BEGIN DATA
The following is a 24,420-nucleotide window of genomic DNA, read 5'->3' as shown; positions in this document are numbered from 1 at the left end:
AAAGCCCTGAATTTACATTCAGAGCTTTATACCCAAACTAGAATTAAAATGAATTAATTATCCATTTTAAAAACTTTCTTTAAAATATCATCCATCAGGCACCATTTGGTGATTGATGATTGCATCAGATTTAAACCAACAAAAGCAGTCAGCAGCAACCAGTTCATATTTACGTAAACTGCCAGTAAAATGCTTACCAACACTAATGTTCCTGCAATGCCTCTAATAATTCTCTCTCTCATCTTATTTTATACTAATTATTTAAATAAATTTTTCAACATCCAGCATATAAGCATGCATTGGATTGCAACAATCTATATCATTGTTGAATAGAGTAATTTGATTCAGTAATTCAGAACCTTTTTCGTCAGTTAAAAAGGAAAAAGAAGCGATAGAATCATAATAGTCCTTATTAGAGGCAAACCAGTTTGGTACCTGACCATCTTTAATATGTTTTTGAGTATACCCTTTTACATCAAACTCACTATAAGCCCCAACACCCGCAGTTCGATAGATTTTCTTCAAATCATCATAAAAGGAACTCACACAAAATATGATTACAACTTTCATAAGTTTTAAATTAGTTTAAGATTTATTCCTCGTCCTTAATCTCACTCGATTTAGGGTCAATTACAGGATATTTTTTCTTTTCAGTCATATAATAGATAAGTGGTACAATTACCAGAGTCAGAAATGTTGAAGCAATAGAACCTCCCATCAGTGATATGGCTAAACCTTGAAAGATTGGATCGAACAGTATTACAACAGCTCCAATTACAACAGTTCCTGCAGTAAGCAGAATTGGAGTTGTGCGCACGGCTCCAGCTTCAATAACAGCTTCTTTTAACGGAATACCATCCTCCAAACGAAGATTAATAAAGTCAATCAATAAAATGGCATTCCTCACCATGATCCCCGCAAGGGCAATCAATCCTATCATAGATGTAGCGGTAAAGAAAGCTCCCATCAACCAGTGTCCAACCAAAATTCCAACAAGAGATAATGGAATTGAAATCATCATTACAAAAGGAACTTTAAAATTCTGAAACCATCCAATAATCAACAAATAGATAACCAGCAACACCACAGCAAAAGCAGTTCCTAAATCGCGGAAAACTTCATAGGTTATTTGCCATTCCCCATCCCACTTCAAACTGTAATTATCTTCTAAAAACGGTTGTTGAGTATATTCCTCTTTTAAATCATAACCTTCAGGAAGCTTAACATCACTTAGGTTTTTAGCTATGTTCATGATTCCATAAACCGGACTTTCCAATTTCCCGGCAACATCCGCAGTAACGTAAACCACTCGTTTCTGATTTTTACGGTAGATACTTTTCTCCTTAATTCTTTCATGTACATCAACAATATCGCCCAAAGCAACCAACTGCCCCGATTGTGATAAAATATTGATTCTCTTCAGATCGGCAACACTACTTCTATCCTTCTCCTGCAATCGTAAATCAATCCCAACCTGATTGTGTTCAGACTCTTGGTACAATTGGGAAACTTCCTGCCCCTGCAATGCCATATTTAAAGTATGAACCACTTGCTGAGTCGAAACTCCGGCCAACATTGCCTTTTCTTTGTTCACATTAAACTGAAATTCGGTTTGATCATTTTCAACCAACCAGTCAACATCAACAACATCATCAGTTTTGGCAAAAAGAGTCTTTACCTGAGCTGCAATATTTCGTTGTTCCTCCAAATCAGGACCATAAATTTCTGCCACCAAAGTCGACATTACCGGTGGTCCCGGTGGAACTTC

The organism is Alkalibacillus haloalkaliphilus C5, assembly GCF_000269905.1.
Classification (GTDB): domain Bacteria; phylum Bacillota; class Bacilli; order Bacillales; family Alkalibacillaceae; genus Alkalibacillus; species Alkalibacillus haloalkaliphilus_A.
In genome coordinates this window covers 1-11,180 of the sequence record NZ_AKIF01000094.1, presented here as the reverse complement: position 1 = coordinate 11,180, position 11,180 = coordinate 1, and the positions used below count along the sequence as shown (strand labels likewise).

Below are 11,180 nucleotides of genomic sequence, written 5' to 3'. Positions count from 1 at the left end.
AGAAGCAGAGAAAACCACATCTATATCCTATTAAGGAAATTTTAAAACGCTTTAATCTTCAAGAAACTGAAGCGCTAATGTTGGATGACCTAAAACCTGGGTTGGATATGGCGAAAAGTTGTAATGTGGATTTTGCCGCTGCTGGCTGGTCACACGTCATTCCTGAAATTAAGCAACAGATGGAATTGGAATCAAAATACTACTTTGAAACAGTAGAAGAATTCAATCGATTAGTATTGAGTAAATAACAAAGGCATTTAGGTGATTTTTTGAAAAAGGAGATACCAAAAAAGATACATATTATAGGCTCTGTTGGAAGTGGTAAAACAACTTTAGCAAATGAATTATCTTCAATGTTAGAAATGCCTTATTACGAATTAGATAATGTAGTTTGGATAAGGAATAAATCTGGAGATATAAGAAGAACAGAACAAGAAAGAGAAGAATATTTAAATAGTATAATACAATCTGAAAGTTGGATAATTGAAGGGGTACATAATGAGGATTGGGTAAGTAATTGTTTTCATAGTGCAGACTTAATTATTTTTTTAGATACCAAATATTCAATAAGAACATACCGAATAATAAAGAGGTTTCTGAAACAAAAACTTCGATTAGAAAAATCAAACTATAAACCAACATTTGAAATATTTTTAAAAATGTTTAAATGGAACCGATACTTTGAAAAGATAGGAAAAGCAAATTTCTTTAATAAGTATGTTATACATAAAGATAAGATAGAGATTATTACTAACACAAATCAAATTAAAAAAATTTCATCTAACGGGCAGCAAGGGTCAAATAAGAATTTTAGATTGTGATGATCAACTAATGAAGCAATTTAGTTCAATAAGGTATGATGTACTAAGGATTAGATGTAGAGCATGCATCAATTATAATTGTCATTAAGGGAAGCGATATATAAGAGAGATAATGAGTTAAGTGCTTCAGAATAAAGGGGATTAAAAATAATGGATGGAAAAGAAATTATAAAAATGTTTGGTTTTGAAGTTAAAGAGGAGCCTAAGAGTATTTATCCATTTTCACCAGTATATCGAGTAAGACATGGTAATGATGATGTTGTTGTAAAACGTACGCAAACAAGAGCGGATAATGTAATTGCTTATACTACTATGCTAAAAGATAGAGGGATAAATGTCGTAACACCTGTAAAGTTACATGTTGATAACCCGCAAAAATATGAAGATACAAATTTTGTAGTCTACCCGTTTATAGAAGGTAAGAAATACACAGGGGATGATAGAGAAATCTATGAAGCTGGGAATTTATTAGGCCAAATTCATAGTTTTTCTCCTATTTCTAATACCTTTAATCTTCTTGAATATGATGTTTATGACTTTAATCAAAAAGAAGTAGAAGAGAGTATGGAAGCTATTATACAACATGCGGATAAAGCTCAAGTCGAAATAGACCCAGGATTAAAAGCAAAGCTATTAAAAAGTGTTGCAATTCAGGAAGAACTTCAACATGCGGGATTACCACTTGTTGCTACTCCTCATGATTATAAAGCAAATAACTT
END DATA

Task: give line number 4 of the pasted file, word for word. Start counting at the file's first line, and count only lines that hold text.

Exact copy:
Classification (GTDB): domain Bacteria; phylum Bacillota; class Bacilli; order Bacillales; family Alkalibacillaceae; genus Alkalibacillus; species Alkalibacillus haloalkaliphilus_A.